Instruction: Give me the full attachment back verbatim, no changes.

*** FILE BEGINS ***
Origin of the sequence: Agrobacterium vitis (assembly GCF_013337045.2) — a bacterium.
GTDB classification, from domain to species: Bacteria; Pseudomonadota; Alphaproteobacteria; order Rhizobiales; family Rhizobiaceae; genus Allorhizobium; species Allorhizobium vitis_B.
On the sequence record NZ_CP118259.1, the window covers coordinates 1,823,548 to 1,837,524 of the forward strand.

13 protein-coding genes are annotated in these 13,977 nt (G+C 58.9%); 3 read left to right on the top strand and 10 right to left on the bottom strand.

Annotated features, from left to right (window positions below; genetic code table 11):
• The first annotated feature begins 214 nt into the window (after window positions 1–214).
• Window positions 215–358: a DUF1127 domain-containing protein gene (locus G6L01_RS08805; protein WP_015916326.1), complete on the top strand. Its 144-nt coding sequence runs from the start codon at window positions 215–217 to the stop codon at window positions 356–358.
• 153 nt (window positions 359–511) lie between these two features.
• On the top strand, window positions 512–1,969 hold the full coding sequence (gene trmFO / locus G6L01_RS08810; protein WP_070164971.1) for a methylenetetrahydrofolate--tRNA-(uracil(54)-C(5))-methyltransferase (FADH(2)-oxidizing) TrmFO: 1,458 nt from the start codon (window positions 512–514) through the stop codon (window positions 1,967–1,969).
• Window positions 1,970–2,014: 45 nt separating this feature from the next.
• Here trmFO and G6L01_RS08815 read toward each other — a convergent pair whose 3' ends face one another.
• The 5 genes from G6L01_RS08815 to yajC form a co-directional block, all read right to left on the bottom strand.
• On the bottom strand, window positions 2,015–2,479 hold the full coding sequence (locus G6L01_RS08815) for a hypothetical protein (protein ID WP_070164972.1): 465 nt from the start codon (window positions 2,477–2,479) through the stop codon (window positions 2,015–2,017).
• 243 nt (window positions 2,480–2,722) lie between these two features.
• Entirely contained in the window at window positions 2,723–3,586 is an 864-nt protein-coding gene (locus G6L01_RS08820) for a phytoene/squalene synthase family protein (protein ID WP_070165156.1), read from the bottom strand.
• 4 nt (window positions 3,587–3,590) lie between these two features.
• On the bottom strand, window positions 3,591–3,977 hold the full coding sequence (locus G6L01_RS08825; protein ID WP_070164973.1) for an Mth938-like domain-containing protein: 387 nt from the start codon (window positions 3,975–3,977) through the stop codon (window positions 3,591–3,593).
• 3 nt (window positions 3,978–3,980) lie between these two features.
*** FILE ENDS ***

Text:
Origin of the sequence: Agrobacterium vitis (assembly GCF_013337045.2) — a bacterium.
GTDB classification, from domain to species: Bacteria; Pseudomonadota; Alphaproteobacteria; order Rhizobiales; family Rhizobiaceae; genus Allorhizobium; species Allorhizobium vitis_B.
On the sequence record NZ_CP118259.1, the window covers coordinates 1,823,548 to 1,837,524 of the forward strand.

13 protein-coding genes are annotated in these 13,977 nt (G+C 58.9%); 3 read left to right on the top strand and 10 right to left on the bottom strand.

Annotated features, from left to right (window positions below; genetic code table 11):
• The first annotated feature begins 214 nt into the window (after window positions 1–214).
• Window positions 215–358: a DUF1127 domain-containing protein gene (locus G6L01_RS08805; protein WP_015916326.1), complete on the top strand. Its 144-nt coding sequence runs from the start codon at window positions 215–217 to the stop codon at window positions 356–358.
• 153 nt (window positions 359–511) lie between these two features.
• On the top strand, window positions 512–1,969 hold the full coding sequence (gene trmFO / locus G6L01_RS08810; protein WP_070164971.1) for a methylenetetrahydrofolate--tRNA-(uracil(54)-C(5))-methyltransferase (FADH(2)-oxidizing) TrmFO: 1,458 nt from the start codon (window positions 512–514) through the stop codon (window positions 1,967–1,969).
• Window positions 1,970–2,014: 45 nt separating this feature from the next.
• Here trmFO and G6L01_RS08815 read toward each other — a convergent pair whose 3' ends face one another.
• The 5 genes from G6L01_RS08815 to yajC form a co-directional block, all read right to left on the bottom strand.
• On the bottom strand, window positions 2,015–2,479 hold the full coding sequence (locus G6L01_RS08815) for a hypothetical protein (protein ID WP_070164972.1): 465 nt from the start codon (window positions 2,477–2,479) through the stop codon (window positions 2,015–2,017).
• 243 nt (window positions 2,480–2,722) lie between these two features.
• Entirely contained in the window at window positions 2,723–3,586 is an 864-nt protein-coding gene (locus G6L01_RS08820) for a phytoene/squalene synthase family protein (protein ID WP_070165156.1), read from the bottom strand.
• 4 nt (window positions 3,587–3,590) lie between these two features.
• On the bottom strand, window positions 3,591–3,977 hold the full coding sequence (locus G6L01_RS08825; protein ID WP_070164973.1) for an Mth938-like domain-containing protein: 387 nt from the start codon (window positions 3,975–3,977) through the stop codon (window positions 3,591–3,593).
• 3 nt (window positions 3,978–3,980) lie between these two features.